Historically, much progress in plastic surgery techniques for burn and trauma management have been during intensive war periods. Now it is known that many supplementary issues need to be addressed before tissue reconstruction including management of pain, nutrition, infection, and physiological function. The latter needs to be managed by topical biological cover in large surface tissue damage to avoid fluid loss. Once available through National Tissue Banks, cadaver skin used in the life-saving treatments of burn patients is now difficult to access. The first wide use of allogenic cadaver skin was in World War II. Alternative sources from humans and animals that are conserved frozen or in glycerol are used routinely. Conservation techniques using frozen tissues can be appropriate for civilian use but could be more difficult for military due to availability of freezers on-site. Alternative sources of organs and tissues with their specific conservation, along with the development of modern regenerative medicine techniques, could help assure quality and security for the patient. The possible role of stem cells in military medicine has been highly funded by the US Department of Defense (DOD) through the Armed Forces Institute of Regenerative Medicine (AFIRM) program in past. The recent conflicts in Iraq and Afghanistan have increased the intensity of medical research in the military and new DOD proposal calls will certainly open many new avenues for cellular therapy.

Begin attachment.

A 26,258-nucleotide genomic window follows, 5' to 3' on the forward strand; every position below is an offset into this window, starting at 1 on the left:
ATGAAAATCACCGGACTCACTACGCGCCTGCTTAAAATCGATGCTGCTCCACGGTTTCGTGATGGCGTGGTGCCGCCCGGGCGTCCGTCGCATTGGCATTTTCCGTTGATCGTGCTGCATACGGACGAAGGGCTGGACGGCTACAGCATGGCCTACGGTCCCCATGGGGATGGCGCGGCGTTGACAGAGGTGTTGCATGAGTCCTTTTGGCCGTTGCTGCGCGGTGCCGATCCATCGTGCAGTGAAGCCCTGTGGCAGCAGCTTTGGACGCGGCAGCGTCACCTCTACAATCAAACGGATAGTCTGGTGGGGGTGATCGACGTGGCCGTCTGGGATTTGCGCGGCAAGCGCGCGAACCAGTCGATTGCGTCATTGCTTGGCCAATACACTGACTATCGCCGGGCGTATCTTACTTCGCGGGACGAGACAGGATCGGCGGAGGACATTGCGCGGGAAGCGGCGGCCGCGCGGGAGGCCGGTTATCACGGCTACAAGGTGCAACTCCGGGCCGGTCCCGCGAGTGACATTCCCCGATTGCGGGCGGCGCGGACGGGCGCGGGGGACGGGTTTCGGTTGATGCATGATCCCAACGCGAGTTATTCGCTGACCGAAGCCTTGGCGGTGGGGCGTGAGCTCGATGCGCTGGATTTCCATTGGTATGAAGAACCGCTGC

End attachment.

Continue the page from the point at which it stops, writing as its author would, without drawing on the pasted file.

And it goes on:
Scholarly journal is a peer-reviewed journal in which scholarship relating to a particular academic discipline is published. Scholarly journals serve as forums for the introduction and presentation for scrutiny of new research, and the critique of existing research. Content typically takes the form of articles presenting original research, review articles, and book reviews. The term Scholarly journal applies to scholarly publications in all fields; this article discusses the aspects common to all academic field journals.
Last date updated on August, 2020